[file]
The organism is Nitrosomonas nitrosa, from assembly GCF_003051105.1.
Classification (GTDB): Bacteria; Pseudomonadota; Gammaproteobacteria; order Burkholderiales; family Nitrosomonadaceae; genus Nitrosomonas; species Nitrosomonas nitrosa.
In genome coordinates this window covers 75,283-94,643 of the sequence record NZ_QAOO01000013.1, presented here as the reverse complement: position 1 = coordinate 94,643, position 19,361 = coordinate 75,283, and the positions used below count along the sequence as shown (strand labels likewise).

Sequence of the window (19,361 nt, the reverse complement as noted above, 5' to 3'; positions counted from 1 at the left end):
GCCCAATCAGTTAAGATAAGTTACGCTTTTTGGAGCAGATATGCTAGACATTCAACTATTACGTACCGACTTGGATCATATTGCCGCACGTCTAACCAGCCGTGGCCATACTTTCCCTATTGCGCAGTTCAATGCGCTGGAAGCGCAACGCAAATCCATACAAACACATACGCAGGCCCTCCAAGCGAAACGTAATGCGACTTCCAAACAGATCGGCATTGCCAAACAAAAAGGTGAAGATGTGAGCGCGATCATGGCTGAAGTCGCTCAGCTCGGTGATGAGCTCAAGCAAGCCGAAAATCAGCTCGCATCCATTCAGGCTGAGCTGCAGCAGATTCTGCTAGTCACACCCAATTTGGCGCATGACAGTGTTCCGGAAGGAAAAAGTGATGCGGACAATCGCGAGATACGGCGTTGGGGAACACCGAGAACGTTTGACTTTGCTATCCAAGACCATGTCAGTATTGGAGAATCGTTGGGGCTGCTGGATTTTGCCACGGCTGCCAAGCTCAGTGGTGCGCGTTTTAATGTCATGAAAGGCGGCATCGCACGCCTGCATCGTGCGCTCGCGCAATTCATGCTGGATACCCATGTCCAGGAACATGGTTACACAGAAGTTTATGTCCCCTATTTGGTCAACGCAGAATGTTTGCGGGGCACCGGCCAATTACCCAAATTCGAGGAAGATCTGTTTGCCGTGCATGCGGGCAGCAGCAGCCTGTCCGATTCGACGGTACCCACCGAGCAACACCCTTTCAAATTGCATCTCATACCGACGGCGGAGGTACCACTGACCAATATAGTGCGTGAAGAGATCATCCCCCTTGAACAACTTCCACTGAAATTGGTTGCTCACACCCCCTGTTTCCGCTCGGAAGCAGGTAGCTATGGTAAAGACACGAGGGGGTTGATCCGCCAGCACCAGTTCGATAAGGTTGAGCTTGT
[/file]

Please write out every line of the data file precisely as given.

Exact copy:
The organism is Nitrosomonas nitrosa, from assembly GCF_003051105.1.
Classification (GTDB): Bacteria; Pseudomonadota; Gammaproteobacteria; order Burkholderiales; family Nitrosomonadaceae; genus Nitrosomonas; species Nitrosomonas nitrosa.
In genome coordinates this window covers 75,283-94,643 of the sequence record NZ_QAOO01000013.1, presented here as the reverse complement: position 1 = coordinate 94,643, position 19,361 = coordinate 75,283, and the positions used below count along the sequence as shown (strand labels likewise).

Sequence of the window (19,361 nt, the reverse complement as noted above, 5' to 3'; positions counted from 1 at the left end):
GCCCAATCAGTTAAGATAAGTTACGCTTTTTGGAGCAGATATGCTAGACATTCAACTATTACGTACCGACTTGGATCATATTGCCGCACGTCTAACCAGCCGTGGCCATACTTTCCCTATTGCGCAGTTCAATGCGCTGGAAGCGCAACGCAAATCCATACAAACACATACGCAGGCCCTCCAAGCGAAACGTAATGCGACTTCCAAACAGATCGGCATTGCCAAACAAAAAGGTGAAGATGTGAGCGCGATCATGGCTGAAGTCGCTCAGCTCGGTGATGAGCTCAAGCAAGCCGAAAATCAGCTCGCATCCATTCAGGCTGAGCTGCAGCAGATTCTGCTAGTCACACCCAATTTGGCGCATGACAGTGTTCCGGAAGGAAAAAGTGATGCGGACAATCGCGAGATACGGCGTTGGGGAACACCGAGAACGTTTGACTTTGCTATCCAAGACCATGTCAGTATTGGAGAATCGTTGGGGCTGCTGGATTTTGCCACGGCTGCCAAGCTCAGTGGTGCGCGTTTTAATGTCATGAAAGGCGGCATCGCACGCCTGCATCGTGCGCTCGCGCAATTCATGCTGGATACCCATGTCCAGGAACATGGTTACACAGAAGTTTATGTCCCCTATTTGGTCAACGCAGAATGTTTGCGGGGCACCGGCCAATTACCCAAATTCGAGGAAGATCTGTTTGCCGTGCATGCGGGCAGCAGCAGCCTGTCCGATTCGACGGTACCCACCGAGCAACACCCTTTCAAATTGCATCTCATACCGACGGCGGAGGTACCACTGACCAATATAGTGCGTGAAGAGATCATCCCCCTTGAACAACTTCCACTGAAATTGGTTGCTCACACCCCCTGTTTCCGCTCGGAAGCAGGTAGCTATGGTAAAGACACGAGGGGGTTGATCCGCCAGCACCAGTTCGATAAGGTTGAGCTTGT